This picture slide show has to do with microstates, which are states or terratories that are both small in population and in size. These microstates are mostly near the sea, or even islands. Microstates have both pros and cons. Pros include having an abundant buffer zone: the sea. Another pro would be being alone, or isolated, (sometimes) this makes them free from other countries, which can be a pro and a con. A con may be that the country may have a harder time accessing fresh water, and improving agriculture with little land. Unit 4 deals with Microstates. 


Microstates are discussed in Unit 4, and all of these are examples of Microstates. Microstates have many pros and cons listed above.

Samuel Meyer's curator insight, March 23, 2015 11:53 AM

Pitcairn Island

Vatican City

Sovereign Military Order of Malta

San Marino



South Ossetia





Just a few guesses...


Connor Hendricks's curator insight, March 23, 2015 4:35 PM

This shows that the world is made up of several countries of different origins. people on this small island nation could have lived there for centuries. this is a goodway to show how diverse the world is.

Rescooped by Marieke Ubbink from Geography Education!

These Amazing Maps Show the True Diversity of Africa

These Amazing Maps Show the True Diversity of Africa | geo |

"African countries are also quite diverse from an ethnic standpoint. As the Washington Post's Max Fisher noted back in 2013, the world's 20 most ethnically diverse countries are all African, partially because European colonial powers divvied up sections of the continent with little regard for how the residents would have organized the land themselves. This map above shows Africa's ethnographic regions as identified by George Murdock in his 1959 ethnography of the continent."


Tags: Africa, colonialism, borders, political, language, ethnicity.

Via Seth Dixon
Shane C Cook's curator insight, May 27, 2015 8:54 AM

Africa is a very diverse and complicated continent due o mistakes made in the Berlin Conference. The strange boundaries drawn restrict these African nations to be one with their own people not with their enemies.

Chris Costa's curator insight, October 27, 2015 4:51 PM

We have seen the repercussions of ethnic tensions play out in the Balkans, the Middle East, and even in the United States, and Africa is no exception. Arbitrarily drawn national borders- the remnants of European colonialism- means that there is often significant ethnic diversity within many African nations. Although this creates interesting blends of language and culture, it has often bred violence in many countries, perhaps most notably in South Africa and Rwanda. Although many members of the West like to lump the entire continent into a single category, this could not be further from the truth. The second largest continent with extreme biodiversity, it has bred thousands of languages and hundreds of different cultural backgrounds, sometimes within a single country. It is important for the West to understand the complex make-up of the African continent in order to avoid the Eurocentric assumptions many Westerners make when discussing the continent. There isn't a single "Africa"- there isn't even a single "Nigeria," but rather a multitude of different peoples and cultures, equally as complex as those found in other regions of the world. This map does a very good job at illustrating the complexity and richness of the continent.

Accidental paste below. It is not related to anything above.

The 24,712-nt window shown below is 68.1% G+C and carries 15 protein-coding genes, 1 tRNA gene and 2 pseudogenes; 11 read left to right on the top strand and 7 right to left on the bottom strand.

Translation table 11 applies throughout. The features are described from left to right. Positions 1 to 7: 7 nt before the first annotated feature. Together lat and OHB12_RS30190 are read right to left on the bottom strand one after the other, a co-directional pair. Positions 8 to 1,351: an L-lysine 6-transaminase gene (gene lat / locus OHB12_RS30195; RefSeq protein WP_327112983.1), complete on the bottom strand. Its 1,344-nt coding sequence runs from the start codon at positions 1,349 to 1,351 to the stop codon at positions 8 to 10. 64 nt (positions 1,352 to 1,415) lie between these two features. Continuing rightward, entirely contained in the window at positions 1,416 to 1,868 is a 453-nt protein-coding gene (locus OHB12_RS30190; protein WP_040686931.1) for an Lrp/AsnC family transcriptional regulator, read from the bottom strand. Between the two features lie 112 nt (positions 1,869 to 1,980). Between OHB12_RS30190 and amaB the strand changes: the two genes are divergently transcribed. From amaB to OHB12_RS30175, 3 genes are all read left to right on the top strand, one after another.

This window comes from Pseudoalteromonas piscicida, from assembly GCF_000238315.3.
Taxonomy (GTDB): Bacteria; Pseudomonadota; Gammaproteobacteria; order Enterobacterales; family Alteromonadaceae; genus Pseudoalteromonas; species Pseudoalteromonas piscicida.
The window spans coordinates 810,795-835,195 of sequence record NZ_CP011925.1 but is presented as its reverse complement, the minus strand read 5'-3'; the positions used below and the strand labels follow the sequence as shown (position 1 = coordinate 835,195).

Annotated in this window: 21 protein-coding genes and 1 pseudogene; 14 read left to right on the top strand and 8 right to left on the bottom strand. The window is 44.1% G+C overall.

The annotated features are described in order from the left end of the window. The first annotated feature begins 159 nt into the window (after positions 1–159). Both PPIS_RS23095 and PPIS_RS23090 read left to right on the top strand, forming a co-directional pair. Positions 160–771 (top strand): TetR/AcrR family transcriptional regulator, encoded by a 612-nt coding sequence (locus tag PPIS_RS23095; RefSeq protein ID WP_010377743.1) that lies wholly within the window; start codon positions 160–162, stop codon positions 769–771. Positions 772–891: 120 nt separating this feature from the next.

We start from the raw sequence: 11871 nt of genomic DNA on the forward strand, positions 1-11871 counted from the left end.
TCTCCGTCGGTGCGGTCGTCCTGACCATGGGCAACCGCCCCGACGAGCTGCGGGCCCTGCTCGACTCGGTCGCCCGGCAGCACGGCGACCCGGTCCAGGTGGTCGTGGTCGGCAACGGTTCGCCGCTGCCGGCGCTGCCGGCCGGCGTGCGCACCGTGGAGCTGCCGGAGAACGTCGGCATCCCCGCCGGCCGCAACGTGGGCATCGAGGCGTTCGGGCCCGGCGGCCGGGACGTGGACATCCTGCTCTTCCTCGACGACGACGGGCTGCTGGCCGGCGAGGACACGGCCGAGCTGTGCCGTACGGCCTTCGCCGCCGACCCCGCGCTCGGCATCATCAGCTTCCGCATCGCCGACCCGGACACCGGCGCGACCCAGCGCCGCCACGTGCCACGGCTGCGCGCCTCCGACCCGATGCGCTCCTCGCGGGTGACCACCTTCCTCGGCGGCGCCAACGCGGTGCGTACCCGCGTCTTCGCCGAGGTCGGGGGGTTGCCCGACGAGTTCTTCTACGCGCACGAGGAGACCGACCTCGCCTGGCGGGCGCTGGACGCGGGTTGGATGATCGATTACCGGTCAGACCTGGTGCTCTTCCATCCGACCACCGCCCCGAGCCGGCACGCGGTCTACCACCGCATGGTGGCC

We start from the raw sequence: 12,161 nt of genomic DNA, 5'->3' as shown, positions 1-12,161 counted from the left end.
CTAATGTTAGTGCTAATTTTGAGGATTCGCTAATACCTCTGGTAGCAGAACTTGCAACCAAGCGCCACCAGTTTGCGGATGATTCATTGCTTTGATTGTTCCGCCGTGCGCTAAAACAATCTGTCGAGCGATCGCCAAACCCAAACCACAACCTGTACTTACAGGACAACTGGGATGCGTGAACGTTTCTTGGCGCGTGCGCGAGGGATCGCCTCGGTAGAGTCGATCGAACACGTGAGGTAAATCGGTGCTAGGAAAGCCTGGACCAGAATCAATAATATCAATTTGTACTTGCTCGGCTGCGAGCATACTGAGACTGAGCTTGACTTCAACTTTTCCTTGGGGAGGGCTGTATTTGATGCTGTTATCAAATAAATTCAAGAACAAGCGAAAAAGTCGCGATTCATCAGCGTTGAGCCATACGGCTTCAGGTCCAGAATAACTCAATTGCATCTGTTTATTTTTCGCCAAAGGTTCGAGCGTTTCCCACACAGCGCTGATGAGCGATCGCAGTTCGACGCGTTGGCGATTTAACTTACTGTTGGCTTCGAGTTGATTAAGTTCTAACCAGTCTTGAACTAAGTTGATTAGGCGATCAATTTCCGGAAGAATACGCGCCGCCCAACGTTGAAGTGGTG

Mark Hathaway's curator insight, October 30, 2015 7:20 AM

People often underestimate how diverse Africa really is. We often have the tendency to lump all Africans together in one large ethnic group. The actual number of different ethnic groups in Africa is rather staggering. This map can also be used as a partial explanation for the amount of ethnic conflict in Africa. Often times, these ethnic groups are squashed together in states with poorly drawn borders. Under that situation, ethnic conflict becomes inevitable.

Rescooped by Marieke Ubbink from History and Social Studies Education!

The Underground Railroad: Journey to Freedom

The Underground Railroad: Journey to Freedom | geo |

"Imagine you are a slave. You belong to a farmer who owns a tobacco plantation on the eastern shore of Maryland. Six long days a week you tend his field. But not for much longer . . .What will you do? Make your choices well as you embark on your journey to freedom.


To play The Underground Railroad: Journey to Freedom, you must download and install the free Sandstone Player Software on your computer. Sandstone is required to support the 3-D style interaction in the game. Click here to find instructions for downloading Sandstone on a Mac or PC.  The game is also available as both an iOS and an android app."


Tags: USA, historical, National Geographic.

Via Seth Dixon
Ivon Prefontaine, PhD's curator insight, February 26, 2015 3:14 PM

I enjoyed including the underground railroad in my Social Studies work. Canada played a role as the destination of many who escaped via the railway.